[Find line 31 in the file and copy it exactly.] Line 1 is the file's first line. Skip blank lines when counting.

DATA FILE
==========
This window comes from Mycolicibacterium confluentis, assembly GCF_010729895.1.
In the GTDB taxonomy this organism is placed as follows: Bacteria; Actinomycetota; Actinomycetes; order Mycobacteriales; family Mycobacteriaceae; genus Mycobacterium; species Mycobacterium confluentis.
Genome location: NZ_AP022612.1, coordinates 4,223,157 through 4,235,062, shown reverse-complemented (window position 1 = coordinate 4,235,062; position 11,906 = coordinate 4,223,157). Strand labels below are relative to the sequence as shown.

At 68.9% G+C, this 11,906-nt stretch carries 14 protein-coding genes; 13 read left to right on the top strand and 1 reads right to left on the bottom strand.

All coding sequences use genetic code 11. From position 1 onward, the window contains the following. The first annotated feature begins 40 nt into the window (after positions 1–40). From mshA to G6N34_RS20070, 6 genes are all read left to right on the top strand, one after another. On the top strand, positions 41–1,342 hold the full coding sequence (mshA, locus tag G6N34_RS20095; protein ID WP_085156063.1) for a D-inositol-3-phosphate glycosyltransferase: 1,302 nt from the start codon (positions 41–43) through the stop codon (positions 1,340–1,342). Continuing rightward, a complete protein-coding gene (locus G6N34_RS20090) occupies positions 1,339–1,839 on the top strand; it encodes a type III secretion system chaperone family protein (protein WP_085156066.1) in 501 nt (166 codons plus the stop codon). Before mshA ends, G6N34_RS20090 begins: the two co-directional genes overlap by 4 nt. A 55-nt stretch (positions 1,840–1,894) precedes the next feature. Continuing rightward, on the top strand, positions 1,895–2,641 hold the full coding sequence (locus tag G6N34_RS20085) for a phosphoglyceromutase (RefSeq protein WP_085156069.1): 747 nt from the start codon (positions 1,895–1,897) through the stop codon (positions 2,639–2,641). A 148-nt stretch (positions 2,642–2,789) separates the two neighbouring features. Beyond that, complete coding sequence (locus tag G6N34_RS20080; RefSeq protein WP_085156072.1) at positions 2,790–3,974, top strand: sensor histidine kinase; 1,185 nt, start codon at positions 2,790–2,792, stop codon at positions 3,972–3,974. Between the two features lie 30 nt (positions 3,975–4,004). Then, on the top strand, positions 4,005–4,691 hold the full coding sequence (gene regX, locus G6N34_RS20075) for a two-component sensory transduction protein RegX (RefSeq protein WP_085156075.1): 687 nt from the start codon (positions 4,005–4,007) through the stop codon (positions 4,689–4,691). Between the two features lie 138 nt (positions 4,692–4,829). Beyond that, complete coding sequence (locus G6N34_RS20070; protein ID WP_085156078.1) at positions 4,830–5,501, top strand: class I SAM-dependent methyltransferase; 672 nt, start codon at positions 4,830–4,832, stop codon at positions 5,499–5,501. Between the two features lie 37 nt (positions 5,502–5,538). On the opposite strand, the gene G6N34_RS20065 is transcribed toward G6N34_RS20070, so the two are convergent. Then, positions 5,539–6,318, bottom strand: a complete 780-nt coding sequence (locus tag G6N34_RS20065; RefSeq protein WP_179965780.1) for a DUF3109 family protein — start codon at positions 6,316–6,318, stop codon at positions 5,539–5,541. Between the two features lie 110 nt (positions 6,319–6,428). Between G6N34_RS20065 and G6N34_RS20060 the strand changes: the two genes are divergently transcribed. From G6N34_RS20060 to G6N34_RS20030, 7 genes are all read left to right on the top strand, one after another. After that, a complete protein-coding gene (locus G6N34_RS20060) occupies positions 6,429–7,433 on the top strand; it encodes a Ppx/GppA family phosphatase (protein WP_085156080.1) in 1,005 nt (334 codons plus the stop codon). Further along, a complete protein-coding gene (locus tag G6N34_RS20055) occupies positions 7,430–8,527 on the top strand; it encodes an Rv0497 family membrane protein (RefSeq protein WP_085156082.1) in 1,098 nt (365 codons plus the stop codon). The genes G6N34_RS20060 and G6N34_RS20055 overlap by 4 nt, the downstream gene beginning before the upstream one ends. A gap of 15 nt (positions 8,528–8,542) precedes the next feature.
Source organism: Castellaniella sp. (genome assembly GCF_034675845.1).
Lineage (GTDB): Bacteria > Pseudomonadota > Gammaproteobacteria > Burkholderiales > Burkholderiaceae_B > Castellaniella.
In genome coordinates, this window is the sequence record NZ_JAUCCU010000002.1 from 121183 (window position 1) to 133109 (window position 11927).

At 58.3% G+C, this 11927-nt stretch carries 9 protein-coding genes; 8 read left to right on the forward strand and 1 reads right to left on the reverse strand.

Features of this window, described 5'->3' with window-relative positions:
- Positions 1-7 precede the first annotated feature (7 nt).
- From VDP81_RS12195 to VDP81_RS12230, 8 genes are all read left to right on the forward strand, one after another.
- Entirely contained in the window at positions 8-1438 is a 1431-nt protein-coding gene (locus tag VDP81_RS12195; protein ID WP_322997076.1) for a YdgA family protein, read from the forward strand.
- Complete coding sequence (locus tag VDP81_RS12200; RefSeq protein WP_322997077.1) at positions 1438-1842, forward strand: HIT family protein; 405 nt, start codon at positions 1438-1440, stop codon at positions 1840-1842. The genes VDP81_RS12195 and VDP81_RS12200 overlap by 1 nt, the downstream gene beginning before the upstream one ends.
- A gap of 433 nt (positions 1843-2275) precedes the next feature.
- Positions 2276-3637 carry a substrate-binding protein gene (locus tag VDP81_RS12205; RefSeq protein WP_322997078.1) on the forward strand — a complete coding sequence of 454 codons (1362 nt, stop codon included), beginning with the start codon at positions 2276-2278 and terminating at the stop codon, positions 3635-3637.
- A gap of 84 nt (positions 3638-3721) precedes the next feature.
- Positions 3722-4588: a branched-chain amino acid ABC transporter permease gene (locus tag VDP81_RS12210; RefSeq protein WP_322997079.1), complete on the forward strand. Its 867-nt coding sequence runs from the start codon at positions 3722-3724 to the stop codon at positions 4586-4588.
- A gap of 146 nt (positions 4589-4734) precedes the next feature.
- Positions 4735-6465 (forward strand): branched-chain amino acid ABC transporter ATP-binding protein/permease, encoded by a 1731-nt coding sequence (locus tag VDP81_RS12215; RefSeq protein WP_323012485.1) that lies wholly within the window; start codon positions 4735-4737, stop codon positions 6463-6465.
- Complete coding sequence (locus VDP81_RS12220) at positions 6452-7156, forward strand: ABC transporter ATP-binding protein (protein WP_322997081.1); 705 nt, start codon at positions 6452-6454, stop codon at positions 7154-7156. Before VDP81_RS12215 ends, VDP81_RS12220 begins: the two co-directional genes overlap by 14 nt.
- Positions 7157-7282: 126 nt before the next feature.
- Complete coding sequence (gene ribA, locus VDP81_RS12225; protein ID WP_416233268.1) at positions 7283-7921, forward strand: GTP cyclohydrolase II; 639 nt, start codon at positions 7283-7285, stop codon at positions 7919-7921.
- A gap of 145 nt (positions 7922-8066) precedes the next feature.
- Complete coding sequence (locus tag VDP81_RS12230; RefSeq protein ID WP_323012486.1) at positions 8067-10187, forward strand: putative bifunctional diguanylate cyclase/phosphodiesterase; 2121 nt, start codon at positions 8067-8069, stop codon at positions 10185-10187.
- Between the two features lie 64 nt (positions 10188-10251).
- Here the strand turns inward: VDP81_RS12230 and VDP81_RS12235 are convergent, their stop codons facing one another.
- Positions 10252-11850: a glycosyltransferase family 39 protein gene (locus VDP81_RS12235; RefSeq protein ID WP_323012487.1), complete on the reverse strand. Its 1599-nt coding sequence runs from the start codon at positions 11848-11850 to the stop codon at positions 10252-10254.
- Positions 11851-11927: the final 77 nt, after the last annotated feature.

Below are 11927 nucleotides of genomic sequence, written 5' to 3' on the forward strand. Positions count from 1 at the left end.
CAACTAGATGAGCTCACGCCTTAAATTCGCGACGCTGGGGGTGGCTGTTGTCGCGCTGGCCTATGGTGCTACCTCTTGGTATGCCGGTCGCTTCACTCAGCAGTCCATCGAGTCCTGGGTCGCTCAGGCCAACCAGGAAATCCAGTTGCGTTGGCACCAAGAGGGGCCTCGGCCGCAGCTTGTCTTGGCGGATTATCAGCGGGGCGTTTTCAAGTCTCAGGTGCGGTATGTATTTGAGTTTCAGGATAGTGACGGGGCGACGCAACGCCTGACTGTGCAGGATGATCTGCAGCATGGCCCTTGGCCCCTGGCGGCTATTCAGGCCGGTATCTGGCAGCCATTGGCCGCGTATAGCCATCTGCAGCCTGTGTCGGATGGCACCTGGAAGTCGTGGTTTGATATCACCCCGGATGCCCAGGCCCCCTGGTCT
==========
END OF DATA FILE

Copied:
CAACTAGATGAGCTCACGCCTTAAATTCGCGACGCTGGGGGTGGCTGTTGTCGCGCTGGCCTATGGTGCTACCTCTTGGTATGCCGGTCGCTTCACTCAGCAGTCCATCGAGTCCTGGGTCGCTCAGGCCAACCAGGAAATCCAGTTGCGTTGGCACCAAGAGGGGCCTCGGCCGCAGCTTGTCTTGGCGGATTATCAGCGGGGCGTTTTCAAGTCTCAGGTGCGGTATGTATTTGAGTTTCAGGATAGTGACGGGGCGACGCAACGCCTGACTGTGCAGGATGATCTGCAGCATGGCCCTTGGCCCCTGGCGGCTATTCAGGCCGGTATCTGGCAGCCATTGGCCGCGTATAGCCATCTGCAGCCTGTGTCGGATGGCACCTGGAAGTCGTGGTTTGATATCACCCCGGATGCCCAGGCCCCCTGGTCT